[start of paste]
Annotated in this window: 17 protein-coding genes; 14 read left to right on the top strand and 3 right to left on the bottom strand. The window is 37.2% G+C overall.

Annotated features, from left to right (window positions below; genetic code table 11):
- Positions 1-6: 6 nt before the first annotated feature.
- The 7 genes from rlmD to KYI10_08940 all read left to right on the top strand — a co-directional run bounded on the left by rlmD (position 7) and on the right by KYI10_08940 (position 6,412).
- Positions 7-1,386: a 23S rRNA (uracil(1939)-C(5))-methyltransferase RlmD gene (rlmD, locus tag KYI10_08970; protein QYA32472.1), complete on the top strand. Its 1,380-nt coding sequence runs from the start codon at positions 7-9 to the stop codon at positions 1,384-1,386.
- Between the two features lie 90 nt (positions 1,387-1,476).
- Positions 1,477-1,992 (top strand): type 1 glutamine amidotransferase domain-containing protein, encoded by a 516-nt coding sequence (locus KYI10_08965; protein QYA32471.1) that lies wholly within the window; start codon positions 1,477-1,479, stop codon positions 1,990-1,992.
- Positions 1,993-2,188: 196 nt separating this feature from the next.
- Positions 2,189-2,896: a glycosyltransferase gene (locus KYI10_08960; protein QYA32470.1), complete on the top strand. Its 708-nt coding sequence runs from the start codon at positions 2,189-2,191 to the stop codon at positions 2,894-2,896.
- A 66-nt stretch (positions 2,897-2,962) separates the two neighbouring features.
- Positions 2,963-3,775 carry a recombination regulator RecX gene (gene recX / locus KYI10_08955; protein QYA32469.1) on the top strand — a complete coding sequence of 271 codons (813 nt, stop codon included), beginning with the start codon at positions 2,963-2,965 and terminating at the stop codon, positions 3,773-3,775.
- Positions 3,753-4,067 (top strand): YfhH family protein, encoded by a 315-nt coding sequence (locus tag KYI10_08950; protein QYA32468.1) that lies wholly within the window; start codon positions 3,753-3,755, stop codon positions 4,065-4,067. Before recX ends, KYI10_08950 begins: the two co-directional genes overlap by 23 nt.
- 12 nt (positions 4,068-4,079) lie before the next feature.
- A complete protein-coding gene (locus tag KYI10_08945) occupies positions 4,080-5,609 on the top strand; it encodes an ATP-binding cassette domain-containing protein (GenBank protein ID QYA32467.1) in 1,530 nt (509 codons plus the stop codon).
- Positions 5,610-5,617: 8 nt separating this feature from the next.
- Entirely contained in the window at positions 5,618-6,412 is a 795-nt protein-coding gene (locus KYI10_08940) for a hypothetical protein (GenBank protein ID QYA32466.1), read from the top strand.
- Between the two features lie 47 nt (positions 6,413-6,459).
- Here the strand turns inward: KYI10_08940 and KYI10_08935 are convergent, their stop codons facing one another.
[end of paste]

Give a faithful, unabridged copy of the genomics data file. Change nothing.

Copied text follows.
Annotated in this window: 17 protein-coding genes; 14 read left to right on the top strand and 3 right to left on the bottom strand. The window is 37.2% G+C overall.

Annotated features, from left to right (window positions below; genetic code table 11):
- Positions 1-6: 6 nt before the first annotated feature.
- The 7 genes from rlmD to KYI10_08940 all read left to right on the top strand — a co-directional run bounded on the left by rlmD (position 7) and on the right by KYI10_08940 (position 6,412).
- Positions 7-1,386: a 23S rRNA (uracil(1939)-C(5))-methyltransferase RlmD gene (rlmD, locus tag KYI10_08970; protein QYA32472.1), complete on the top strand. Its 1,380-nt coding sequence runs from the start codon at positions 7-9 to the stop codon at positions 1,384-1,386.
- Between the two features lie 90 nt (positions 1,387-1,476).
- Positions 1,477-1,992 (top strand): type 1 glutamine amidotransferase domain-containing protein, encoded by a 516-nt coding sequence (locus KYI10_08965; protein QYA32471.1) that lies wholly within the window; start codon positions 1,477-1,479, stop codon positions 1,990-1,992.
- Positions 1,993-2,188: 196 nt separating this feature from the next.
- Positions 2,189-2,896: a glycosyltransferase gene (locus KYI10_08960; protein QYA32470.1), complete on the top strand. Its 708-nt coding sequence runs from the start codon at positions 2,189-2,191 to the stop codon at positions 2,894-2,896.
- A 66-nt stretch (positions 2,897-2,962) separates the two neighbouring features.
- Positions 2,963-3,775 carry a recombination regulator RecX gene (gene recX / locus KYI10_08955; protein QYA32469.1) on the top strand — a complete coding sequence of 271 codons (813 nt, stop codon included), beginning with the start codon at positions 2,963-2,965 and terminating at the stop codon, positions 3,773-3,775.
- Positions 3,753-4,067 (top strand): YfhH family protein, encoded by a 315-nt coding sequence (locus tag KYI10_08950; protein QYA32468.1) that lies wholly within the window; start codon positions 3,753-3,755, stop codon positions 4,065-4,067. Before recX ends, KYI10_08950 begins: the two co-directional genes overlap by 23 nt.
- 12 nt (positions 4,068-4,079) lie before the next feature.
- A complete protein-coding gene (locus tag KYI10_08945) occupies positions 4,080-5,609 on the top strand; it encodes an ATP-binding cassette domain-containing protein (GenBank protein ID QYA32467.1) in 1,530 nt (509 codons plus the stop codon).
- Positions 5,610-5,617: 8 nt separating this feature from the next.
- Entirely contained in the window at positions 5,618-6,412 is a 795-nt protein-coding gene (locus KYI10_08940) for a hypothetical protein (GenBank protein ID QYA32466.1), read from the top strand.
- Between the two features lie 47 nt (positions 6,413-6,459).
- Here the strand turns inward: KYI10_08940 and KYI10_08935 are convergent, their stop codons facing one another.